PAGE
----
Migrated from eDJGroupInc.com. Author: Barry Murphy. Published: 2010-06-08 08:40:09Format, images and links may no longer function correctly. In some further eDiscovery market shifting, Kroll Inc was acquired by Altegrity this week.  Kroll’s Ontrack division is one of the leading providers of eDiscovery solutions.  It’s no secret that Kroll was for sale (it wasn’t a great fit with parent company Marsh McLennen) and that the price was lower than shareholders would have liked.  Most of the pundits out there seem to think that Altegrity is a good landing spot for Kroll.  I don’t disagree, but I do wonder what the future holds for Kroll Ontrack, specifically.

Much of Kroll’s business is in security and investigative work and that will fit well with Altegrity.  The eDiscovery unit – Ontrack – might be somewhat different, though.  While investigative work is part of eDiscovery, the market is still fundamentally different.  Ontrack has been going down the road of offering software and services solutions, and that’s a road difficult to travel. Very few organizations are able to be both software companies and consulting companies.  And in a market as fragmented and specialized as eDiscovery, it’s that much harder to create differentiated tools without laser focus on a core competence.  Trying to be both a software and services provider often is a corporate distraction.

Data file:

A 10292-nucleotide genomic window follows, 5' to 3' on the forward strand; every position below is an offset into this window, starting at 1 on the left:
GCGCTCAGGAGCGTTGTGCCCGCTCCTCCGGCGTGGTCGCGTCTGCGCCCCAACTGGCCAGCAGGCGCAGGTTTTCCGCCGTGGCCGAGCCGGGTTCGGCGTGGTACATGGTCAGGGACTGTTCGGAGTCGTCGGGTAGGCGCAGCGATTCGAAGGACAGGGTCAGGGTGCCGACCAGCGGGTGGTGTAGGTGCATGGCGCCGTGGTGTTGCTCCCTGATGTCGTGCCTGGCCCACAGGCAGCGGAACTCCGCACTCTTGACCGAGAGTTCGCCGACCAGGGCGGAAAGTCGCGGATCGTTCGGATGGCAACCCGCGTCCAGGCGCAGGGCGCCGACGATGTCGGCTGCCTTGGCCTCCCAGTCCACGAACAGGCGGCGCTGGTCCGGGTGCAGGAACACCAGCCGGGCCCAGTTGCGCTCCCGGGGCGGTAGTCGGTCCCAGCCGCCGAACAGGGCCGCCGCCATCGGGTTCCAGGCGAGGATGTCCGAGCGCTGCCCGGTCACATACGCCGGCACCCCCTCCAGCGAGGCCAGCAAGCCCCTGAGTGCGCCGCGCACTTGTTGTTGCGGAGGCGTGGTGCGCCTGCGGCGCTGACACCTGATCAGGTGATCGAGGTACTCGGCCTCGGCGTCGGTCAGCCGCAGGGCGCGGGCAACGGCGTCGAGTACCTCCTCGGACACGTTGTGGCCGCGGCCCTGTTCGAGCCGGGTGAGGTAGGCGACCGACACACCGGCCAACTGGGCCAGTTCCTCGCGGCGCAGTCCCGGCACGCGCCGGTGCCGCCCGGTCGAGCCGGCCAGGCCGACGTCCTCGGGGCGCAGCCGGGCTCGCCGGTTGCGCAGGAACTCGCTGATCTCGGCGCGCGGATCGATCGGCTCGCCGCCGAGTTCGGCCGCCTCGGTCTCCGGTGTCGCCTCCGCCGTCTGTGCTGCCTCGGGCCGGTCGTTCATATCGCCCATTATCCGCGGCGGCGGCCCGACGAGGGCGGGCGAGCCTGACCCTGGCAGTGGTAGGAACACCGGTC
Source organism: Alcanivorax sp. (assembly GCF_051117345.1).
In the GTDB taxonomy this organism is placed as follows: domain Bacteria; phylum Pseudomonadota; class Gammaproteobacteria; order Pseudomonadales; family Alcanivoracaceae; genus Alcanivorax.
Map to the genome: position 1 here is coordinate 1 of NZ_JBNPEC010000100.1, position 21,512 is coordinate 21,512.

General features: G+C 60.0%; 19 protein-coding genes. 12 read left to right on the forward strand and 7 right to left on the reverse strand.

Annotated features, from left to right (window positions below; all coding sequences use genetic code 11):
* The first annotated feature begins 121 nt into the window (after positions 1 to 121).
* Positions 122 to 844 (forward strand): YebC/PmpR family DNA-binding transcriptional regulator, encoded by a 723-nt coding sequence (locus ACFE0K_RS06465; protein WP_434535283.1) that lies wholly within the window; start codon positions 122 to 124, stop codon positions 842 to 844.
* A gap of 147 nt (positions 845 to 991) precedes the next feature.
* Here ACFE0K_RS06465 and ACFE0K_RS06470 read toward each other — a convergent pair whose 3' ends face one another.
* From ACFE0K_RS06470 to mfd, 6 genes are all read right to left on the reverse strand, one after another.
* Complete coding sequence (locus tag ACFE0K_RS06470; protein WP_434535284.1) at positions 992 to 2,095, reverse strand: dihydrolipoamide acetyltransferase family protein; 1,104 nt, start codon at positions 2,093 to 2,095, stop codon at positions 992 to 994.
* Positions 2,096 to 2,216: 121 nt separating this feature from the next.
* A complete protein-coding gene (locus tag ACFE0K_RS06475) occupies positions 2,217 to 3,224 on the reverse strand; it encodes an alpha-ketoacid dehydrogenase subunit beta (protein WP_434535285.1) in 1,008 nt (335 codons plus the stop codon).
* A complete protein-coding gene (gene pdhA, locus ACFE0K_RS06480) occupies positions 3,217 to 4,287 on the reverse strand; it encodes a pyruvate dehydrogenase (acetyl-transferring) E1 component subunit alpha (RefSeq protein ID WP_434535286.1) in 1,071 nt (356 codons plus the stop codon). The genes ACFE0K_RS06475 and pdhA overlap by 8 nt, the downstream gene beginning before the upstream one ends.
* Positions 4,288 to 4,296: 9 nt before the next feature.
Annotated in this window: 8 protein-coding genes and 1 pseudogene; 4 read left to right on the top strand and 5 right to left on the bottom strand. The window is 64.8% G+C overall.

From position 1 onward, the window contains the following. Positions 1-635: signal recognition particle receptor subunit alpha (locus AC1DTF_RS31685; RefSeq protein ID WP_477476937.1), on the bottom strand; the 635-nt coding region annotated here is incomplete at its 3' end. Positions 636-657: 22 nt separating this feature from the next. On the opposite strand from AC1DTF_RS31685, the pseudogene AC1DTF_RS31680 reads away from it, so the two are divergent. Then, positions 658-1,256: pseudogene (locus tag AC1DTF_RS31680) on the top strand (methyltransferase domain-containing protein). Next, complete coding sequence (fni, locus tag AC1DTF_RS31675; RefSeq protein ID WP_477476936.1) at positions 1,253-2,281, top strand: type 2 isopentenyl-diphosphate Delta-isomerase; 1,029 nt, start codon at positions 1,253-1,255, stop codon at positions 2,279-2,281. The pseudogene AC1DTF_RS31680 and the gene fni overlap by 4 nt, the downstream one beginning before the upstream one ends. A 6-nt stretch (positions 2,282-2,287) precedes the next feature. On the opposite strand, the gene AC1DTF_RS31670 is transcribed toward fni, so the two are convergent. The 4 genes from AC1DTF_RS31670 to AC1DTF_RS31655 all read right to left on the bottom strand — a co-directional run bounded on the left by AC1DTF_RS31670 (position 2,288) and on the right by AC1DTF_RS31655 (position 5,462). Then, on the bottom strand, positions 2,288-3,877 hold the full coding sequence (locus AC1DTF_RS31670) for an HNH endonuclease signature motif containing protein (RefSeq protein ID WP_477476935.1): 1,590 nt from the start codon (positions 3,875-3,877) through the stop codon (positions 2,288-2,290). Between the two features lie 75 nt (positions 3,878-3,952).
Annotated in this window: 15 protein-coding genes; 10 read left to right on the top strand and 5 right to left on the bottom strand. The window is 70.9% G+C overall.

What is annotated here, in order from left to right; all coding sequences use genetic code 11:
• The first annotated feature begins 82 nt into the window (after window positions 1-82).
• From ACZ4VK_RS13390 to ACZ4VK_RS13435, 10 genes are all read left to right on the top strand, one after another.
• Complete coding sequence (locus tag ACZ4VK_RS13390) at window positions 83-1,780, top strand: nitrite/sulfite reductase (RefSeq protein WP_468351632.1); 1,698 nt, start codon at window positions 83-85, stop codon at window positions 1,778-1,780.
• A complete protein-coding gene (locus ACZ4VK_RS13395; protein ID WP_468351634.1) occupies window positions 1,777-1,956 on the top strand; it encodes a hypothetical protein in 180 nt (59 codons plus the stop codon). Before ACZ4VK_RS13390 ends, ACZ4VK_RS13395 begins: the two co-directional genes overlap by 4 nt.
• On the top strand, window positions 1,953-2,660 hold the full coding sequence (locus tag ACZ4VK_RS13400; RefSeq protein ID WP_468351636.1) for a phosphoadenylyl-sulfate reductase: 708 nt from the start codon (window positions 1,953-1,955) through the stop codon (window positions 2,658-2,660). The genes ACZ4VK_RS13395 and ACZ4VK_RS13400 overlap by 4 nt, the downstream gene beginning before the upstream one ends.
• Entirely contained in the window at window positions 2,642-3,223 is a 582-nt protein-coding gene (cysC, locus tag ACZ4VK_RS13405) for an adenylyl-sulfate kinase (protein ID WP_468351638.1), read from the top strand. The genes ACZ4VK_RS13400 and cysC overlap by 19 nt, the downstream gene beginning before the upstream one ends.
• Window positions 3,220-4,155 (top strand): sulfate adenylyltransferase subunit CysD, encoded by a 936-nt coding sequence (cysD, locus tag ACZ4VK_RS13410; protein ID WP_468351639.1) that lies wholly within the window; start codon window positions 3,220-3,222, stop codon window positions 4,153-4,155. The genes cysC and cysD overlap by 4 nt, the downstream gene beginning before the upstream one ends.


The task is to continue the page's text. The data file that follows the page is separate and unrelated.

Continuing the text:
I don’t know the Kroll business well enough to say that Ontrack should be sold off or not, but it’s an interesting idea.  Ontrack is one of the larger (in terms of revenue) EDD providers.  If spun out on its own, it could evolve into a company very focused on eDiscovery and build the momentum that very few EDD providers have been able to do.  That momentum could come from being a large-scale distributor of partners’ tools or from creating original software tools – though, I do think EDD providers are often better off as distributors.

This acquisition is not exactly the other shoe dropping in the eDiscovery market, but sometimes these stories are pre-cursors to more and more M & A activity.  There certainly are opportunities for larger companies to buy up and coming eDiscovery solutions providers.  What’s more likely though is some internal market consolidation (players of similar size getting together for a 2+2=5 scenario) followed by the major market shake-out in about 18-24 months.  Certainly makes for interesting viewing.

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